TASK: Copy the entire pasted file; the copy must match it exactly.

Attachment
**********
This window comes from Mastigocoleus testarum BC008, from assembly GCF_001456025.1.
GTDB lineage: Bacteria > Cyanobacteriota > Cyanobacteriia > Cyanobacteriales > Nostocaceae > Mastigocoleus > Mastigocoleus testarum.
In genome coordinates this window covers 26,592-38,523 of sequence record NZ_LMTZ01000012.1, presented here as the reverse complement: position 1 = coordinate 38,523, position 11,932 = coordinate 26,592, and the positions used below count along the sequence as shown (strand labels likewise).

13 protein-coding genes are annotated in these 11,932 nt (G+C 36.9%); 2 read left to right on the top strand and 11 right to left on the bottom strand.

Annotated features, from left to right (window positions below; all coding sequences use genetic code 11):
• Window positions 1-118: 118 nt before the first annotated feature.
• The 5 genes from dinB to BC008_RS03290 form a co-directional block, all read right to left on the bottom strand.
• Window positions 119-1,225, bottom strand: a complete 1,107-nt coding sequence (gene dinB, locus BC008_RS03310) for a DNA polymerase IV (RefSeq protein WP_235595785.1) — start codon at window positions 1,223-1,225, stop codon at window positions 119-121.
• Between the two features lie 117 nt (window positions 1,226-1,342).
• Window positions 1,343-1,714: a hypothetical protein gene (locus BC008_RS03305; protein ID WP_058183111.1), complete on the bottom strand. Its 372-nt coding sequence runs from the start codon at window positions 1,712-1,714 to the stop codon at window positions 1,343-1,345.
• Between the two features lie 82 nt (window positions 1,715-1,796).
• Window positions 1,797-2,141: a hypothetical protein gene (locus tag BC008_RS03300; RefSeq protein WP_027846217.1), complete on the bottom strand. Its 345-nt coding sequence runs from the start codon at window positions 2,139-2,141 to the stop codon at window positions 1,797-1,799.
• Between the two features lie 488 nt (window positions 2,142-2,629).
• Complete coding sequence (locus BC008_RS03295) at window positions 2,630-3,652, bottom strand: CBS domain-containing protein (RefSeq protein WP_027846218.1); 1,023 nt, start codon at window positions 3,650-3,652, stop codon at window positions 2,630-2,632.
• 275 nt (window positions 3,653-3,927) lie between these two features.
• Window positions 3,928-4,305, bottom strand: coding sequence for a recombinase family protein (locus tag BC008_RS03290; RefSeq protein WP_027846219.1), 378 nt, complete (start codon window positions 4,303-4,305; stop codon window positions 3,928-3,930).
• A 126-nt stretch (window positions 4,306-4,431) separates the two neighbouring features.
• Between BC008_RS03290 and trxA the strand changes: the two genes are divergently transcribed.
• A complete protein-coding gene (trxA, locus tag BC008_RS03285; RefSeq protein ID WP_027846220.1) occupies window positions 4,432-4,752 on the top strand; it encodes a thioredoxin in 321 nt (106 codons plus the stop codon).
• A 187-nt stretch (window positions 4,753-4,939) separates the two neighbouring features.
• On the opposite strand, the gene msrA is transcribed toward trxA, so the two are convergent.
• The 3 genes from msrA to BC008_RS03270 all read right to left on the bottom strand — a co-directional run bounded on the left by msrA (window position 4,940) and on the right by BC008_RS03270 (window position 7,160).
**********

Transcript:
This window comes from Mastigocoleus testarum BC008, from assembly GCF_001456025.1.
GTDB lineage: Bacteria > Cyanobacteriota > Cyanobacteriia > Cyanobacteriales > Nostocaceae > Mastigocoleus > Mastigocoleus testarum.
In genome coordinates this window covers 26,592-38,523 of sequence record NZ_LMTZ01000012.1, presented here as the reverse complement: position 1 = coordinate 38,523, position 11,932 = coordinate 26,592, and the positions used below count along the sequence as shown (strand labels likewise).

13 protein-coding genes are annotated in these 11,932 nt (G+C 36.9%); 2 read left to right on the top strand and 11 right to left on the bottom strand.

Annotated features, from left to right (window positions below; all coding sequences use genetic code 11):
• Window positions 1-118: 118 nt before the first annotated feature.
• The 5 genes from dinB to BC008_RS03290 form a co-directional block, all read right to left on the bottom strand.
• Window positions 119-1,225, bottom strand: a complete 1,107-nt coding sequence (gene dinB, locus BC008_RS03310) for a DNA polymerase IV (RefSeq protein WP_235595785.1) — start codon at window positions 1,223-1,225, stop codon at window positions 119-121.
• Between the two features lie 117 nt (window positions 1,226-1,342).
• Window positions 1,343-1,714: a hypothetical protein gene (locus BC008_RS03305; protein ID WP_058183111.1), complete on the bottom strand. Its 372-nt coding sequence runs from the start codon at window positions 1,712-1,714 to the stop codon at window positions 1,343-1,345.
• Between the two features lie 82 nt (window positions 1,715-1,796).
• Window positions 1,797-2,141: a hypothetical protein gene (locus tag BC008_RS03300; RefSeq protein WP_027846217.1), complete on the bottom strand. Its 345-nt coding sequence runs from the start codon at window positions 2,139-2,141 to the stop codon at window positions 1,797-1,799.
• Between the two features lie 488 nt (window positions 2,142-2,629).
• Complete coding sequence (locus BC008_RS03295) at window positions 2,630-3,652, bottom strand: CBS domain-containing protein (RefSeq protein WP_027846218.1); 1,023 nt, start codon at window positions 3,650-3,652, stop codon at window positions 2,630-2,632.
• 275 nt (window positions 3,653-3,927) lie between these two features.
• Window positions 3,928-4,305, bottom strand: coding sequence for a recombinase family protein (locus tag BC008_RS03290; RefSeq protein WP_027846219.1), 378 nt, complete (start codon window positions 4,303-4,305; stop codon window positions 3,928-3,930).
• A 126-nt stretch (window positions 4,306-4,431) separates the two neighbouring features.
• Between BC008_RS03290 and trxA the strand changes: the two genes are divergently transcribed.
• A complete protein-coding gene (trxA, locus tag BC008_RS03285; RefSeq protein ID WP_027846220.1) occupies window positions 4,432-4,752 on the top strand; it encodes a thioredoxin in 321 nt (106 codons plus the stop codon).
• A 187-nt stretch (window positions 4,753-4,939) separates the two neighbouring features.
• On the opposite strand, the gene msrA is transcribed toward trxA, so the two are convergent.
• The 3 genes from msrA to BC008_RS03270 all read right to left on the bottom strand — a co-directional run bounded on the left by msrA (window position 4,940) and on the right by BC008_RS03270 (window position 7,160).